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Lembke not satisfied with recent opinion on red light cameras

Red light cameras at an intersection in Hazelwood, Mo.
(Rachel Lippmann/St. Louis Public Radio)
Red light cameras at an intersection in Hazelwood, Mo.

South County Republican state Senator Jim Lembke says the opinion issued last week by attorney general Chris Koster still doesn't convince him that some municipal ordinances authorizing red light cameras are legal.

Lembke, who's introduced legislation again this year that would ban the use of the cameras, says he agrees that local governments are allowed to put up the cameras.

But he says a number of them are ignoring thesection of Missouri law that says any regulation that goes above and beyond state statutes cannot contradict state law.

The state's traffic code, Lembke says, makes running a red light amoving violation.By law, that means a driver should get two pointson his or her license.

But drivers, he says, are getting away with just paying a fine. (Some ordinances, including those in Arnold, Ellisville, andSt. Petersexplicitly state that drivers will not have points assessed.)

"My question to the attorney general is, why aren't they enforcing state law?" Lembke says. "Why are they letting these municipalities get away with this?"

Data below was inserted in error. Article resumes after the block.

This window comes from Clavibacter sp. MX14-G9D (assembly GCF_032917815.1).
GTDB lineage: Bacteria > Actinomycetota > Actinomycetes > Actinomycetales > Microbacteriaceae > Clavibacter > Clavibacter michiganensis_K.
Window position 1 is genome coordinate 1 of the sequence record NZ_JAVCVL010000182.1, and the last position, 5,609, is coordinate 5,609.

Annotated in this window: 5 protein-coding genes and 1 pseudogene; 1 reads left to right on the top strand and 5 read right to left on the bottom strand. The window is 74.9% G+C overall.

That difference, he says, means the cameras don't do anything for safety.

"Dangerous drivers are accumulating one red light camera ticket after another, paying a fine, and not getting points assessed. And the intent of the legislature was that if a dangerous driver got 8 points over an 18-month period, they were in danger of losing their driving privileges."  Supporters of the cameras say research shows the number of serious accidents has dropped at intersections where the cameras are installed.

Lembke is currently fighting a ticket issued when a car registered to him name was photographed going through a red light at an intersection in St. Louis city. He says he was not driving the car, but will not say who was.

Rachel is the justice correspondent at St. Louis Public Radio.